I have spent some time considering the pantheon, and I am pleased to say I have come to a conclusion.
Chi You, the deity that once enshrined stubbornness, will be overtaken by Guan Di, the Chinese deity who was originally the historical warrior Guan Yu. He will represent the warrior, righteousness, honor, and the spirit of the warrior, and my aspiration and admiration for all of these things. He also maintains the link to Chinese culture. Since he is traditionally viewed as a god of loyalty as well, he can also represent commitment and loyalty to oneself and what one believes in morally, but without self-stifling stubbornness or being bull-headed (no pun intended). Guan Di’s righteousness is intended to reflect righteousness as a human characteristic, a standard or obligation to be imposed. And finally, Guan Di’s status as a hero god and origins in a historical hero pretty marks him as a god of heroism, which ties into an important part of what I want to try to be.
Dairokuten Maou will remain, and in fact he’ll have a little more to him now. He remains the representative of lust, desire, want, and pleasure, but especially heavenly pleasures. Remember, though he is meant to be the lustful deity, he is also meant to be tastefully lustful, not a deity that intends to be crass in his lustful nature. He could even be a mild epicurist.
Asura, aka Ashura Matsuda, will remain in my pantheon, but he cannot remain as the god of righteousness now that Guan Di is here. He will remain as the god of passion and the strong mind, and symbol of the desire to be a strong person in life and to act with passion. He might just retain his association with light, owing to the history of the name Asura. However, he may be more commonly referred to as just Asura from now on, and may be more closely aligned to the Buddhist Asura King and an early singular deity named Asura who may have been worshiped in India. It is possible that some of Asura’s qualities may unintentionally invoke stubbornness, but it can be countered.
Varuna will remain in the same light as he currently is. He is the god of water and watery traits. He is the god that is deep, reflective, kind, tender, mystical, and aquatic. He is also a harmonious deity.
Murugan will be replaced as the god of youth by Agni. Agni is the Vedic Hindu god of fire, but he is also eternally young, which earns him the god of youth title here as well. He will be linked with the ram, and thus associated with Mars and Aries, because I am comfortable with Aries being a part of my picture. Agni can also be associated with the sacred fire, not just in the Indian context but in all religious contexts, including the sacred fire of Persia and the Zoroastrian faith, the sacred fire of Rome, even the Biblical fire. Agni is also said to be associated and compared with the sun and the sun is also said to be one of his forms. Although there is already a full solar deity in the Vedic pantheon (Surya), the celestial flames of the sun (which in turn bring radiant light to the earth) are also seen as a form of Agni. Interestingly enough, Agni is also associated with lightning, with lightning being the atmosphere form and the flame being terrestrial. Agni can also be associated with food and hunger, not least because of fire’s consuming attribute, and that of Agni himself. Not to mention Guan Di’s association with not just the warrior but also heroic qualities makes Murugan’s role as the hero redundant. Finally, an additional symbolism which also relates to his eternal youth. As the fire is re-lit always, he remains immortal and ever-young, but that could also refer to resilience; even as things grow old and dark, dawn will always rise again.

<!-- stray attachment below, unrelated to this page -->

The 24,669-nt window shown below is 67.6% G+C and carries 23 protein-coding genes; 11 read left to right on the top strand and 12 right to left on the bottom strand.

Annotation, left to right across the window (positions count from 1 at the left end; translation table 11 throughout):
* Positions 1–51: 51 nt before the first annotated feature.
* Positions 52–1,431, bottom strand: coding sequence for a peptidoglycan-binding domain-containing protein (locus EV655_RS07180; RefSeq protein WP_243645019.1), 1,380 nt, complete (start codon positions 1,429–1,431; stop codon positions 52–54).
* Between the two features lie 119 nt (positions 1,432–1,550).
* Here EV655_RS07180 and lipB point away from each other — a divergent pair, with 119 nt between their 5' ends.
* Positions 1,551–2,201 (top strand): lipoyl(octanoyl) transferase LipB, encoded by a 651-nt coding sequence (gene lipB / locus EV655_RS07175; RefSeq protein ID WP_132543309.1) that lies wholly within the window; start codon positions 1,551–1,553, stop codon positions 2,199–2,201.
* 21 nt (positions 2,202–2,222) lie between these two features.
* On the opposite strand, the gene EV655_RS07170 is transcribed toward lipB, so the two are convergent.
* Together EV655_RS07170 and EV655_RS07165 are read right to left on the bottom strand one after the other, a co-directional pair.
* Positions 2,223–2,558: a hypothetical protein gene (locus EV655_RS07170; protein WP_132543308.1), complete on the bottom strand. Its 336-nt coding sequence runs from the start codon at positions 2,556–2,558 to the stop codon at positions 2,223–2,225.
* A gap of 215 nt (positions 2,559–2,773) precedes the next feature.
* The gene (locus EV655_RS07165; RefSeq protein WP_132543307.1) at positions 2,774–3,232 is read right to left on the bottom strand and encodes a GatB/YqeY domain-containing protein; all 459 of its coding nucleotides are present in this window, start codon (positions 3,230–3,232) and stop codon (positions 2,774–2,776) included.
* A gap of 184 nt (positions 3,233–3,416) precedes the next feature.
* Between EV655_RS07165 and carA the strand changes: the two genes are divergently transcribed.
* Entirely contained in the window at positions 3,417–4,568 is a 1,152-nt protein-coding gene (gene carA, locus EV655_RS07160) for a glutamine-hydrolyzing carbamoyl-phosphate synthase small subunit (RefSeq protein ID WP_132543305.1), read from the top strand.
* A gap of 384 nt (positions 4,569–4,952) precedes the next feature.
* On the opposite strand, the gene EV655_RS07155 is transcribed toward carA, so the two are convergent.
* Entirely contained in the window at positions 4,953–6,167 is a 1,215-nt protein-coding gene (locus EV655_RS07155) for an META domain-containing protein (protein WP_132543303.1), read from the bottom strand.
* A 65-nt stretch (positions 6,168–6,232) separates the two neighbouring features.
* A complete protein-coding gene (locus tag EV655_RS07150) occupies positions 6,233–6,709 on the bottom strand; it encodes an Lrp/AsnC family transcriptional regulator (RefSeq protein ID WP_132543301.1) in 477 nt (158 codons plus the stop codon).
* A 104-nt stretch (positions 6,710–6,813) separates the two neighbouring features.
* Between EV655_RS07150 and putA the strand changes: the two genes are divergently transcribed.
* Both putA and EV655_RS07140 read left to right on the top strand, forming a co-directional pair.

Shiva will remain, but with additional qualities and connotations. He represents the great creative force, but in his capacity as the destroyer he can also represent the thrill of destruction and destroying waste and clutter to create space. As the symbol of primal energy and spirit, he could be a God principle of sorts, and Durga can be venerated alongside him as the female manifestation of the same energy. Interesting to note, Shiva is the wild god of destruction and creative energy, but at the same time he also seems to be a harmonious deity. I guess that’s true to his nature as a deity where opposites meet. His intensity and emotionality remain a fact. He can also be associated with light, in part because of his association with truth which pierces ignorance.
Beelzebub will remain, but with additional qualities and connotations. He is the deific link to Satan as a principle, and my interpretation of Satan (because lets face it, Satan seems to have different names for different people). As Satan, he is the one who gave mankind a sword with which to fight oppression, he is the wielder of the lightning bolt and bearer of the true light, commander of the violent winds of passion and fires of the underworld, and the king of the demons and the wilderness of chaos. He is darker and more bestial than Dairokuten Maou, but he also represents my ideological process, my belief in spiritual immortality and spiritual autonomy. In a way Beelzebub is my ideology and Shiva relates to nature. Also, in lieu of anyone else, he’ll also be the god of heavy metal. 😉
Liberty and Justice will remain the same way they were. They may join Beelzebub/Satan as my gods of ethics.
The Deities page(s) will be updated accordingly, and eventually new paintings will be added.